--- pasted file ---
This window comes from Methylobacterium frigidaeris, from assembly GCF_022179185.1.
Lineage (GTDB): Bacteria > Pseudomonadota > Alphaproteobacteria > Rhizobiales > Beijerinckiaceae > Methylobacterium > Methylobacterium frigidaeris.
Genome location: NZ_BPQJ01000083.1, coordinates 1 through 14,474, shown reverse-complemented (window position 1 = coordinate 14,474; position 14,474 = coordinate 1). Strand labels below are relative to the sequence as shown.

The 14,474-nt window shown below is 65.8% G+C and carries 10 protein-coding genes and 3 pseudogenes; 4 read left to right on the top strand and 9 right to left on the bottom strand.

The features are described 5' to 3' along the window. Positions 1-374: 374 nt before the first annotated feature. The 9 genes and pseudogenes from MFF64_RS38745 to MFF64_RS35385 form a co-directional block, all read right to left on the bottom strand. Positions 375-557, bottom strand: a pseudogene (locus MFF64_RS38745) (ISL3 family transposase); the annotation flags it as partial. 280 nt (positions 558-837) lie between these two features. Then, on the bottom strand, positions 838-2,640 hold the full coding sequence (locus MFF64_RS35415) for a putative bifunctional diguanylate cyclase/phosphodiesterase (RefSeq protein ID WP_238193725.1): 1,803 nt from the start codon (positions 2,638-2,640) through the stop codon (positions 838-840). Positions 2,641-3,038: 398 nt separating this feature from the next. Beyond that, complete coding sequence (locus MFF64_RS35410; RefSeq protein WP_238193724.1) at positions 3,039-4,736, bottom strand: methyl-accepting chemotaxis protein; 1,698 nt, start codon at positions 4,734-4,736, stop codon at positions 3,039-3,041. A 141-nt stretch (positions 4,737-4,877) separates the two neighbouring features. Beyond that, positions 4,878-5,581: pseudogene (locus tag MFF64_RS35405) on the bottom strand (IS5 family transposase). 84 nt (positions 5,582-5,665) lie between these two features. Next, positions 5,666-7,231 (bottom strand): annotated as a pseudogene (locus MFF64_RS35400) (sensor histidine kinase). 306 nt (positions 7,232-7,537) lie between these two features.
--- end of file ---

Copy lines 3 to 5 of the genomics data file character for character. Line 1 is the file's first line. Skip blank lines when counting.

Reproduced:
Genome location: NZ_BPQJ01000083.1, coordinates 1 through 14,474, shown reverse-complemented (window position 1 = coordinate 14,474; position 14,474 = coordinate 1). Strand labels below are relative to the sequence as shown.

The 14,474-nt window shown below is 65.8% G+C and carries 10 protein-coding genes and 3 pseudogenes; 4 read left to right on the top strand and 9 right to left on the bottom strand.

The features are described 5' to 3' along the window. Positions 1-374: 374 nt before the first annotated feature. The 9 genes and pseudogenes from MFF64_RS38745 to MFF64_RS35385 form a co-directional block, all read right to left on the bottom strand. Positions 375-557, bottom strand: a pseudogene (locus MFF64_RS38745) (ISL3 family transposase); the annotation flags it as partial. 280 nt (positions 558-837) lie between these two features. Then, on the bottom strand, positions 838-2,640 hold the full coding sequence (locus MFF64_RS35415) for a putative bifunctional diguanylate cyclase/phosphodiesterase (RefSeq protein ID WP_238193725.1): 1,803 nt from the start codon (positions 2,638-2,640) through the stop codon (positions 838-840). Positions 2,641-3,038: 398 nt separating this feature from the next. Beyond that, complete coding sequence (locus MFF64_RS35410; RefSeq protein WP_238193724.1) at positions 3,039-4,736, bottom strand: methyl-accepting chemotaxis protein; 1,698 nt, start codon at positions 4,734-4,736, stop codon at positions 3,039-3,041. A 141-nt stretch (positions 4,737-4,877) separates the two neighbouring features. Beyond that, positions 4,878-5,581: pseudogene (locus tag MFF64_RS35405) on the bottom strand (IS5 family transposase). 84 nt (positions 5,582-5,665) lie between these two features. Next, positions 5,666-7,231 (bottom strand): annotated as a pseudogene (locus MFF64_RS35400) (sensor histidine kinase). 306 nt (positions 7,232-7,537) lie between these two features.